The designation makes municipalities in these areas eligible for funding under The Long Island Sound Stewardship Act of 2006 (H.R. 5160), proposed federal legislation now under review. The text of the bill is available from the search page of the U.S. House of Representatives: Office of the Clerk.

However, a recent change in the act (apparently prompted by a single voice in Connecticut) would eliminate all wetlands and underwater lands from the definition of a stewardship site, leaving only uplands above the mean high water mark. If this language is accepted, it will undermine the original intent of the act and eliminate funding for the most critical projects in Hempstead Harbor and surrounding waters.

The Glenwood / Glen Head Civic Association believes that this change makes no sense and is highly damaging to Hempstead Harbor and to Long Island Sound.

Please consider sending the draft letter below, or some version of it, to the local offices of key congresspersons in New York and Connecticut. If you wish, you can go to U.S. House of Representatives: Write Your Representative to send your messages via email (see note below).

The suggested text was composed by Eric Swenson, director of the Hempstead Harbor Protection Committee (HHPC), an intermunicipal organization made up of the municipalities surrounding the harbor (the towns of Oyster Bay and North Hempstead, the villages of Sea Cliff, Roslyn Harbor, Roslyn, Flower Hill and Sands Point, the City of Glen Cove, and Nassau County). The Glenwood / Glen Head Civic Association participates in HHPC as a nonvoting member and supports the work of the committee in whatever way it can.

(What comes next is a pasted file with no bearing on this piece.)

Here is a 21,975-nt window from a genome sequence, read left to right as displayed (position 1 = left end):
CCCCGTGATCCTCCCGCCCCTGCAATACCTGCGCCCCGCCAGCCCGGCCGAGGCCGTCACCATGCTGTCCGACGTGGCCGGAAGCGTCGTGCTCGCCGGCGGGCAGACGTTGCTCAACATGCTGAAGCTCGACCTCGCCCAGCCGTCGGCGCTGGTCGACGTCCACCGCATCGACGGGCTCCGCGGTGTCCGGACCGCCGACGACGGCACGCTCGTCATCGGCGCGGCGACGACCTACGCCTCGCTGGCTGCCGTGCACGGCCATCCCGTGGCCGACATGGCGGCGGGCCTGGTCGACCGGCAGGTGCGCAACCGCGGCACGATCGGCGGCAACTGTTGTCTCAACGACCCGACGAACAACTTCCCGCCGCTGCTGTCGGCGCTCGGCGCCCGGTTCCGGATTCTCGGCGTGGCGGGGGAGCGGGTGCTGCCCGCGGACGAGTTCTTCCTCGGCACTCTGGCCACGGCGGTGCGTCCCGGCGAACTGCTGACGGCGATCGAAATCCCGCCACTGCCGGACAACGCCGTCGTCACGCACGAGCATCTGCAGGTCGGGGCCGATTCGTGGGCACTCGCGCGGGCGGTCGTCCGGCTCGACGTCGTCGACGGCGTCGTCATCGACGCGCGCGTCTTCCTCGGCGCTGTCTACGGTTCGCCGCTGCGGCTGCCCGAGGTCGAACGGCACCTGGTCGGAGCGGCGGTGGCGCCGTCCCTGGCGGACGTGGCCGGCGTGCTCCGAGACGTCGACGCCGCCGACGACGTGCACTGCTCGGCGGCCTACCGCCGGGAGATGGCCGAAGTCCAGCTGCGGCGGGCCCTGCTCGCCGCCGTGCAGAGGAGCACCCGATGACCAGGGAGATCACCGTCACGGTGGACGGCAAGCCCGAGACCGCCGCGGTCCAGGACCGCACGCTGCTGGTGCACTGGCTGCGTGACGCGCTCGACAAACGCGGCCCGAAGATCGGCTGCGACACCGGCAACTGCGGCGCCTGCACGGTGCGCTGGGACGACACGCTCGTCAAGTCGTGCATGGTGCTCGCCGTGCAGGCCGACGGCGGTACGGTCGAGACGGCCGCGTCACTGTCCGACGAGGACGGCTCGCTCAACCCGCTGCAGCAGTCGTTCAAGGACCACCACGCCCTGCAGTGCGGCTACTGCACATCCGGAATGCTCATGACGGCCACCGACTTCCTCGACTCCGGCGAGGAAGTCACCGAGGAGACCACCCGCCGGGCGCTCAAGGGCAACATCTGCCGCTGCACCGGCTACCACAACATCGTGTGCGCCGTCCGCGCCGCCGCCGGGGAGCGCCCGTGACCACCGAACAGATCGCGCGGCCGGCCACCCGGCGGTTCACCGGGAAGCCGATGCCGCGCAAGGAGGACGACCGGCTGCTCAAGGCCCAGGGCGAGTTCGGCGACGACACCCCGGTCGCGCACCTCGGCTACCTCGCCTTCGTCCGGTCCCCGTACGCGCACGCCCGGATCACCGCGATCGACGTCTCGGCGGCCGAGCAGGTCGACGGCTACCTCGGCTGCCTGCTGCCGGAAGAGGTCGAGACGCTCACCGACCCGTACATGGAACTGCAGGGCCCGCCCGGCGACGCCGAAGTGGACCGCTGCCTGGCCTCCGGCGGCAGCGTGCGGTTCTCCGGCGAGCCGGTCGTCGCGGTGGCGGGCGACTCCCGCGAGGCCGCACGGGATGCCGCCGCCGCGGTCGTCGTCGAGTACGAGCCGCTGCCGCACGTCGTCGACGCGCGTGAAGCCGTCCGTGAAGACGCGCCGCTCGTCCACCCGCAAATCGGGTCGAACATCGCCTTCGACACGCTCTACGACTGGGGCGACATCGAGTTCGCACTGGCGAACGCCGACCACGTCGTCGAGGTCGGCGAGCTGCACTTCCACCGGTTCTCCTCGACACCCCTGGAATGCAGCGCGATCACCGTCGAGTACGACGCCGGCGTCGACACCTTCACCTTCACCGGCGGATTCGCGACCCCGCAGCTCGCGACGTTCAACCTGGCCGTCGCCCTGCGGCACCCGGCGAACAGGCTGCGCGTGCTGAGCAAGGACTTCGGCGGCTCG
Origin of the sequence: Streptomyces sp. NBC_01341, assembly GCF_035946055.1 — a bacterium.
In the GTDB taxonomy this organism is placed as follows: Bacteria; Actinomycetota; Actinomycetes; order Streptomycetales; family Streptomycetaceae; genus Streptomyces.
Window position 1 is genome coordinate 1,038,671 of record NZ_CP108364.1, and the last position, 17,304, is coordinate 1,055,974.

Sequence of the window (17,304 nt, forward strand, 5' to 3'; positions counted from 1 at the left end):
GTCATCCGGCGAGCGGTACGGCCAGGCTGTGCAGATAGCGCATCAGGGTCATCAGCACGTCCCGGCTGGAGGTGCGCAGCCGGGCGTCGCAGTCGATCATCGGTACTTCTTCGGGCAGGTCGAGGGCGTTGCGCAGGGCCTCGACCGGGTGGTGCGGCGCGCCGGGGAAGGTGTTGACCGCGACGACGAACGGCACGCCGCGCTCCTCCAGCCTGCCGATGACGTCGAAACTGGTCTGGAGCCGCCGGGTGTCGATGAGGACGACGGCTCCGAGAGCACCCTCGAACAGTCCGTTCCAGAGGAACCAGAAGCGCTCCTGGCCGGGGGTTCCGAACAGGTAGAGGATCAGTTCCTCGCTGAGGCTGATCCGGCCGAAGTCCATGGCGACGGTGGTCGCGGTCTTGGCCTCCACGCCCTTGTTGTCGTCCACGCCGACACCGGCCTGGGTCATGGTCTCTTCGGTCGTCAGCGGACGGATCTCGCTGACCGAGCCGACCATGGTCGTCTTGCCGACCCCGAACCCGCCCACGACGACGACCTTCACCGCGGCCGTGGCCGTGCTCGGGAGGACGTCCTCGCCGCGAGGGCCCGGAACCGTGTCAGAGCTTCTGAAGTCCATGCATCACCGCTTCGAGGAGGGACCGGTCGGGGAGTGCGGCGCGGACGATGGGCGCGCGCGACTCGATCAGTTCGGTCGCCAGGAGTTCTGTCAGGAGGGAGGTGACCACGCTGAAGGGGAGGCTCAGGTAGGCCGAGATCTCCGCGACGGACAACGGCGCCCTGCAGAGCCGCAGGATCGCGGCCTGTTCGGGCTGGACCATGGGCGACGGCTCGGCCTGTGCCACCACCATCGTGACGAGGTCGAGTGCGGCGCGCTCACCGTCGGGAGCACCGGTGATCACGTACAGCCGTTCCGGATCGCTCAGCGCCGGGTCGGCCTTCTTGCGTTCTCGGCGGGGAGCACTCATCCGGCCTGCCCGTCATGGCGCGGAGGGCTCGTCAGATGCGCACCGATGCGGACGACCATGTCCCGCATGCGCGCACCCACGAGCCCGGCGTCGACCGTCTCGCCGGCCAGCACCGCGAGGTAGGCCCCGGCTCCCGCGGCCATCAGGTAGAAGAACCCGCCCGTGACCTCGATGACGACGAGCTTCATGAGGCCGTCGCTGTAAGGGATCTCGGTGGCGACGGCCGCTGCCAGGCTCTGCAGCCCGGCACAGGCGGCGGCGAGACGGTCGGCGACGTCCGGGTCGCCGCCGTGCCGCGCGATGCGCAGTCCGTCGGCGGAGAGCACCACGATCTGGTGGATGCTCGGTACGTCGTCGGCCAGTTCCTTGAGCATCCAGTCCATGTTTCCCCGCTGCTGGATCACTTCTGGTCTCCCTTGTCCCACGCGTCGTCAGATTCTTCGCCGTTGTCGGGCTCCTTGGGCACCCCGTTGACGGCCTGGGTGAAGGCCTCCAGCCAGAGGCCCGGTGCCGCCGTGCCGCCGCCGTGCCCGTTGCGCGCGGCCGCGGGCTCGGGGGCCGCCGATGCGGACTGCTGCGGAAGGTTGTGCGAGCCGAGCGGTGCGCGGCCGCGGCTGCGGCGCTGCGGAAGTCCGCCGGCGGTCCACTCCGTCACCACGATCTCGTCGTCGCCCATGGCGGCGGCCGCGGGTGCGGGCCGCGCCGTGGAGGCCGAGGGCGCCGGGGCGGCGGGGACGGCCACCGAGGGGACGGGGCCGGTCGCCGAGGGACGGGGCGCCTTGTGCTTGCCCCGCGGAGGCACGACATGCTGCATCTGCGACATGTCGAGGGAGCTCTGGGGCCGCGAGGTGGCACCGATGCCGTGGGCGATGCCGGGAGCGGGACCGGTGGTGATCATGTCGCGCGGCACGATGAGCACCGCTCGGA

In the letter, Eric points out that "trying to protect Long Island's coastal ecology without protecting its wetlands and underwater lands is like trying to protect a tree while allowing its limbs to be cut off." Great progress is being made in restoring the wetlands and water quality in Hempstead Harbor and in Long Island Sound in general. This is an opportunity to help federal officials understand how to keep that progress on track.


The Honorable Steve Israel
U.S. House of Representatives
150 Motor Parkway, Suite 108
Hauppauge, NY 11788-5152

Re: Long Island Sound Stewardship Act (H.R. 5160)

Dear Congressman Israel:

I am writing to you regarding the Long Island Sound Stewardship Act (H.R. 5160) which would establish the Long Island Sound Stewardship Initiative. My colleagues and I are concerned about a recent change to the “Boundaries” section of the legislation that would exclude all underwater lands and wetlands from the protections afforded by this otherwise much-needed bill.

We believe that the exclusion of wetlands and underwater lands largely defeats the very purpose of the bill, which was introduced “... to identify, protect, and enhance sites within the Long Island Sound ecosystem with significant ecological, educational, open space, public access, or recreational value through a bi-state network if sites best exemplifying these values.”

Wetlands provide irreplaceable habitat for various species and also serve as natural filters for stormwater which in turn protects the health of our harbors. In fact, the bill itself states that “approximately 1/3 of the tidal marshes of the Long Island Sound have been filled, and much of the remaining marshes have been ditched, diked or impounded, reducing the ecological value of the marshes”.